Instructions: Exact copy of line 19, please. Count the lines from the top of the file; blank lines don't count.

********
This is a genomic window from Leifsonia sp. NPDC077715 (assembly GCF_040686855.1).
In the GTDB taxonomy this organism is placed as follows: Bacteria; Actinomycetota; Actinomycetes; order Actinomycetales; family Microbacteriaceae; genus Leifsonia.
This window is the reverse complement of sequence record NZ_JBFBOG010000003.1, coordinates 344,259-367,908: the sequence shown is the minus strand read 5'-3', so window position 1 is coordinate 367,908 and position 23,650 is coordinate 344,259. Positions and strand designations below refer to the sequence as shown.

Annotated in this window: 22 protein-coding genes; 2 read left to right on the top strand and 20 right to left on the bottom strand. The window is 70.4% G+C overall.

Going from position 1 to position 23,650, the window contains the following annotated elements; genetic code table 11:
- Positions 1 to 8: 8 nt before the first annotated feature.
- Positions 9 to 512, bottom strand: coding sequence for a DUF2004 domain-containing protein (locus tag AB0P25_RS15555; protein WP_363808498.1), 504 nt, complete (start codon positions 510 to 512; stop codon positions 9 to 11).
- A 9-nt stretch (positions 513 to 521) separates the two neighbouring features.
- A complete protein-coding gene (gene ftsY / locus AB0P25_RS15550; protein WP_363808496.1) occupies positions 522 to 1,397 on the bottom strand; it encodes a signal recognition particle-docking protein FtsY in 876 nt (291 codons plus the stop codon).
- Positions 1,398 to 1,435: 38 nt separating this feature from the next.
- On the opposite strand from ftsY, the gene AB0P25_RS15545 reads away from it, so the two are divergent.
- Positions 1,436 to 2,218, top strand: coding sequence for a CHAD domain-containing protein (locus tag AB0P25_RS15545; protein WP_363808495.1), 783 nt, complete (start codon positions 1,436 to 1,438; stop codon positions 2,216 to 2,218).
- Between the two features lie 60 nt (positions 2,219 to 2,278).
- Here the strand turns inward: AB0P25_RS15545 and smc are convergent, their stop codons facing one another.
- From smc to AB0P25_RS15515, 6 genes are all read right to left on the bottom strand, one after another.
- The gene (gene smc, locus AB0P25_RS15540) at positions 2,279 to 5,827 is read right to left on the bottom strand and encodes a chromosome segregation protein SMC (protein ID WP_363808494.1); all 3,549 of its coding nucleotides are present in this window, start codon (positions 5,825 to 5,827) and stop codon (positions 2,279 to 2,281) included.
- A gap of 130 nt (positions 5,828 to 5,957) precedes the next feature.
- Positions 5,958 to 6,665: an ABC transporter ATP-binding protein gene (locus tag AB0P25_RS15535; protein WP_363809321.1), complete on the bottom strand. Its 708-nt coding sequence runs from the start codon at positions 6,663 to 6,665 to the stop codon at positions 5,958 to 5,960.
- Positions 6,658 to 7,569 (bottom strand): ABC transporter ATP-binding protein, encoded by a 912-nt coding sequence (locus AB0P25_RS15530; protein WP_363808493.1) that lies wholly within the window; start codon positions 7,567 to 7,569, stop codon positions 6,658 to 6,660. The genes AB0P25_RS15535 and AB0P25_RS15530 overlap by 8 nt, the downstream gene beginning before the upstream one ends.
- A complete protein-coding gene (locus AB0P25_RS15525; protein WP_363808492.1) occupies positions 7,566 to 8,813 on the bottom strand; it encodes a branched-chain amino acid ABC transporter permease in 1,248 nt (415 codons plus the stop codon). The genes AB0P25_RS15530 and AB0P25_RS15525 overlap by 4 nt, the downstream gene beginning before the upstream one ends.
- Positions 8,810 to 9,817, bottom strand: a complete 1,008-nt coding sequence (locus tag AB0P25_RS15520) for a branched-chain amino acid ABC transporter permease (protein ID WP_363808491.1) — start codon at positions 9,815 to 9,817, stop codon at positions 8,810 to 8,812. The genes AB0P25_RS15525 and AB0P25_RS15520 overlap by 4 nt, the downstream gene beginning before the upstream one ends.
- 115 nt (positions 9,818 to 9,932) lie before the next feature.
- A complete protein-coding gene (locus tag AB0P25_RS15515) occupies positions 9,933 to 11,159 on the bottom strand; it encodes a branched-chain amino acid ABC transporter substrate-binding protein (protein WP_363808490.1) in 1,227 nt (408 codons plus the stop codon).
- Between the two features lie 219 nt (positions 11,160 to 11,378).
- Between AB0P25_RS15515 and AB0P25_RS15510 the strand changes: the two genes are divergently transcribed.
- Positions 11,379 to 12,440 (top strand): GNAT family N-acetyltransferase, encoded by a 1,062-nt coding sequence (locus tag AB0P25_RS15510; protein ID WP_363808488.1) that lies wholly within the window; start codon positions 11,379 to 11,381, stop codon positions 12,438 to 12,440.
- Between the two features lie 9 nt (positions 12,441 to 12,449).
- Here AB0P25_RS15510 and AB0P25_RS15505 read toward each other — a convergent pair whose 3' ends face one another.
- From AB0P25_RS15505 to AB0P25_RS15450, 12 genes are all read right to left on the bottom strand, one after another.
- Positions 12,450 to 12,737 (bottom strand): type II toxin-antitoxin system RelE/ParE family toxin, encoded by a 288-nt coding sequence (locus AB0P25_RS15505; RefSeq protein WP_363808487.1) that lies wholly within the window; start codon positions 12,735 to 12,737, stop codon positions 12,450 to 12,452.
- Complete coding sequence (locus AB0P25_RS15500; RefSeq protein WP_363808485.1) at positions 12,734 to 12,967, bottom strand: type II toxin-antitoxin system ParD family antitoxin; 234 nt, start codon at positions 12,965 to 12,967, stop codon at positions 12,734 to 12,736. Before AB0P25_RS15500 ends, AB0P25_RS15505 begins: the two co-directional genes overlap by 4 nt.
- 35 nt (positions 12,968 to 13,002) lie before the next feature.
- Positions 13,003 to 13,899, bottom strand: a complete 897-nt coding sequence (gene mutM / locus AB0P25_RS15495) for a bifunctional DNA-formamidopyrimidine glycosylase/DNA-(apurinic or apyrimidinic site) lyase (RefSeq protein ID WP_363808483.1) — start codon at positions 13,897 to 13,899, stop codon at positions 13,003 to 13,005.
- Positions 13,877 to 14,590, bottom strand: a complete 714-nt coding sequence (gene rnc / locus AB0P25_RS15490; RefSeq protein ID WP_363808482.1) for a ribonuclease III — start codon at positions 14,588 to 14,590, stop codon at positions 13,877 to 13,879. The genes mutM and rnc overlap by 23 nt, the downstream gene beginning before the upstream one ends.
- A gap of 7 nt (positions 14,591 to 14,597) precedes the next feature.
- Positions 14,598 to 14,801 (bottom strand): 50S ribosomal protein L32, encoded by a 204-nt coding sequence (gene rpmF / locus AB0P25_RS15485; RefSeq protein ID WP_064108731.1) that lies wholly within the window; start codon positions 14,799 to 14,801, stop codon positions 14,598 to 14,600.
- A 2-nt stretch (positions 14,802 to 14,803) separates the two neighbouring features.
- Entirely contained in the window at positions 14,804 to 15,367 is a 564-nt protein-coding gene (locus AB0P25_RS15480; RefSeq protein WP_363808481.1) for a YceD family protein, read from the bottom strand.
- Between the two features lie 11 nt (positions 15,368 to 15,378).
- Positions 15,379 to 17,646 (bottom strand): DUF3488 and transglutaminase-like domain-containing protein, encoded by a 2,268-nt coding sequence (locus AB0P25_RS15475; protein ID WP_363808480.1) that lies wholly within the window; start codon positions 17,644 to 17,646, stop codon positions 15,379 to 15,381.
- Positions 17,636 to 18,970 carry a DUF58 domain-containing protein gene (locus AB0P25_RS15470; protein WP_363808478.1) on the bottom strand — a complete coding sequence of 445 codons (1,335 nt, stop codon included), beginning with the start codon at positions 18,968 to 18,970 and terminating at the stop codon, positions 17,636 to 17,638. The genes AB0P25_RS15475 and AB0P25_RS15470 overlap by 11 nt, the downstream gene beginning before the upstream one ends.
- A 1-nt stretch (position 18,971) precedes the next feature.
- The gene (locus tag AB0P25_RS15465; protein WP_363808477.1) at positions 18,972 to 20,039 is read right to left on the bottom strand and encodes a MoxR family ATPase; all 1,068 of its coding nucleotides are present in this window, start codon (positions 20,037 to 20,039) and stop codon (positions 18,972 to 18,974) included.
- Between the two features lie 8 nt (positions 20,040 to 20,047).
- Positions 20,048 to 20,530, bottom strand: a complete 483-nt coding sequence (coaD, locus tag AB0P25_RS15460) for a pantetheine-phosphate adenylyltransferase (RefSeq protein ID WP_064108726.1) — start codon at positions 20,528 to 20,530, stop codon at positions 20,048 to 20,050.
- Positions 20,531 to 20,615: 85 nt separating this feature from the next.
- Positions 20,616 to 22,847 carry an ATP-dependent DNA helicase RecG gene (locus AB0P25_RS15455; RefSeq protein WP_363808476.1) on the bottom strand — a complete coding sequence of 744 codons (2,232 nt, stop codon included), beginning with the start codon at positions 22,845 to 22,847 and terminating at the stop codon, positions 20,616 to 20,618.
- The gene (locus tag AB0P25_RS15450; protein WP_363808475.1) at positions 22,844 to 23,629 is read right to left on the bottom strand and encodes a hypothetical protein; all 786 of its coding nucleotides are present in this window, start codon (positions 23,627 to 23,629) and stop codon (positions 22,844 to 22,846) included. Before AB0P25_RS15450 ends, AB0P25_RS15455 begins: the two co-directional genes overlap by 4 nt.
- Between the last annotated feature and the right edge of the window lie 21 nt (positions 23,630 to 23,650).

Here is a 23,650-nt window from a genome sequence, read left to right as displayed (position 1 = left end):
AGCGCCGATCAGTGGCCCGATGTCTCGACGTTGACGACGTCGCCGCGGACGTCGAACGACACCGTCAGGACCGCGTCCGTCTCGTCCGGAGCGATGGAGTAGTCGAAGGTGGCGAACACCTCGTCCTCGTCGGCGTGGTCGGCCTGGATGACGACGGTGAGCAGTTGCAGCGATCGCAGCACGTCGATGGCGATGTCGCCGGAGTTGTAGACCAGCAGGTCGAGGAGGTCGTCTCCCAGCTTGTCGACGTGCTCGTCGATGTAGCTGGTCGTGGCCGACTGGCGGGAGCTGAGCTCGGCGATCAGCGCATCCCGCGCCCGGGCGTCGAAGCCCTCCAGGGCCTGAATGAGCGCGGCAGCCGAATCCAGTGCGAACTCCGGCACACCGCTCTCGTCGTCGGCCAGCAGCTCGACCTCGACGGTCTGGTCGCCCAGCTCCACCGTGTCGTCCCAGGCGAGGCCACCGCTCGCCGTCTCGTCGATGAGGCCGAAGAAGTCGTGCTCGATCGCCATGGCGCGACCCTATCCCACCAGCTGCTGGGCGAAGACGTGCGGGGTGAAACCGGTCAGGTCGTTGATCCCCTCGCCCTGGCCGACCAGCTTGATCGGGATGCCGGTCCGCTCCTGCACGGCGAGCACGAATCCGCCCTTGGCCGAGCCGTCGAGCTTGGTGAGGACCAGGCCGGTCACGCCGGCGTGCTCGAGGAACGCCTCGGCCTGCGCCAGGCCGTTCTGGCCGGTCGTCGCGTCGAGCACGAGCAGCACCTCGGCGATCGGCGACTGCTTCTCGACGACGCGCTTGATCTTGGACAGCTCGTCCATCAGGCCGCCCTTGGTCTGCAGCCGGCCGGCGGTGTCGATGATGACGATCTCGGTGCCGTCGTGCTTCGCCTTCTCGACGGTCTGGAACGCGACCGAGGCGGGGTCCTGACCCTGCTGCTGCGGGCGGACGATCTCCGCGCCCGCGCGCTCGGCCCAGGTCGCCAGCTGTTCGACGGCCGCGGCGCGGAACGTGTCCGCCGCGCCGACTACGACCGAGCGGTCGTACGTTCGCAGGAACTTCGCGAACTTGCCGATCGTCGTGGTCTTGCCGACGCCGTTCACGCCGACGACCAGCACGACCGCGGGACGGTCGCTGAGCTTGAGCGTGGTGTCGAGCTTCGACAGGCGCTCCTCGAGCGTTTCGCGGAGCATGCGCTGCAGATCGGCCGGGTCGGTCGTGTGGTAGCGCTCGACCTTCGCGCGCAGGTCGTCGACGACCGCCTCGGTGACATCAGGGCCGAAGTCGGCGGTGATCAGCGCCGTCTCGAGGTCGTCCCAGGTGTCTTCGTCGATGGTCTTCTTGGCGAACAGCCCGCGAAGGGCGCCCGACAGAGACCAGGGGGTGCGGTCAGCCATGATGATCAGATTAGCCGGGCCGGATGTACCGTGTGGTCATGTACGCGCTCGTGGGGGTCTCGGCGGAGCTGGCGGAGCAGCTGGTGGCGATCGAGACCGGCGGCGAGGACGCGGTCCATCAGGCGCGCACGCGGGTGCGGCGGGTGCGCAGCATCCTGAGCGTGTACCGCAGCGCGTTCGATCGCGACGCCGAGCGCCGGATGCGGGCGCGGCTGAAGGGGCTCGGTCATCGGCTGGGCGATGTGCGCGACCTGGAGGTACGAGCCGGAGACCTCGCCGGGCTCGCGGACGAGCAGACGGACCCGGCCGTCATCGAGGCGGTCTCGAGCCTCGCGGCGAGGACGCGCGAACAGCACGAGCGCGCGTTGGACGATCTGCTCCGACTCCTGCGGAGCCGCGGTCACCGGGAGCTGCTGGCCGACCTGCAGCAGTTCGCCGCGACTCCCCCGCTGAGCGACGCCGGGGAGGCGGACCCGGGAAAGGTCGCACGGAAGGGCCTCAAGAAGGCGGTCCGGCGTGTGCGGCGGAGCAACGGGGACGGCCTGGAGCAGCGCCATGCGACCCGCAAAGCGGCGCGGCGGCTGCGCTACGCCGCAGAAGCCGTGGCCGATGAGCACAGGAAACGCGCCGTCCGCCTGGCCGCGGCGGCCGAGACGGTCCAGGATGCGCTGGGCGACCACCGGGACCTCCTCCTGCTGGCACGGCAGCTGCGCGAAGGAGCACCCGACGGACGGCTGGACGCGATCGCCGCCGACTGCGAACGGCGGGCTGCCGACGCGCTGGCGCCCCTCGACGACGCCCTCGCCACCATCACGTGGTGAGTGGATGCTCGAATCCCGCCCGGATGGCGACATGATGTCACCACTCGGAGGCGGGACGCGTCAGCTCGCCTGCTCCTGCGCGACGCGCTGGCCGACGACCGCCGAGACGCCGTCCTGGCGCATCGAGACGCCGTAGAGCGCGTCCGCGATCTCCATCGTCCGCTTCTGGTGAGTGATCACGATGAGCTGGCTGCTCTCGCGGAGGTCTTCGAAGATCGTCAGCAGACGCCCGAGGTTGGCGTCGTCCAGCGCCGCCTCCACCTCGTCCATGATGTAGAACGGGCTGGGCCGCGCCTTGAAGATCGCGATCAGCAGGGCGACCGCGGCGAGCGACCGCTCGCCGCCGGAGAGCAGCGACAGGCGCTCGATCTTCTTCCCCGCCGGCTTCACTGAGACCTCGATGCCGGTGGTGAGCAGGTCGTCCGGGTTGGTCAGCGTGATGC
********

- Positions 6,658 to 7,569 (bottom strand): ABC transporter ATP-binding protein, encoded by a 912-nt coding sequence (locus AB0P25_RS15530; protein WP_363808493.1) that lies wholly within the window; start codon positions 7,567 to 7,569, stop codon positions 6,658 to 6,660. The genes AB0P25_RS15535 and AB0P25_RS15530 overlap by 8 nt, the downstream gene beginning before the upstream one ends.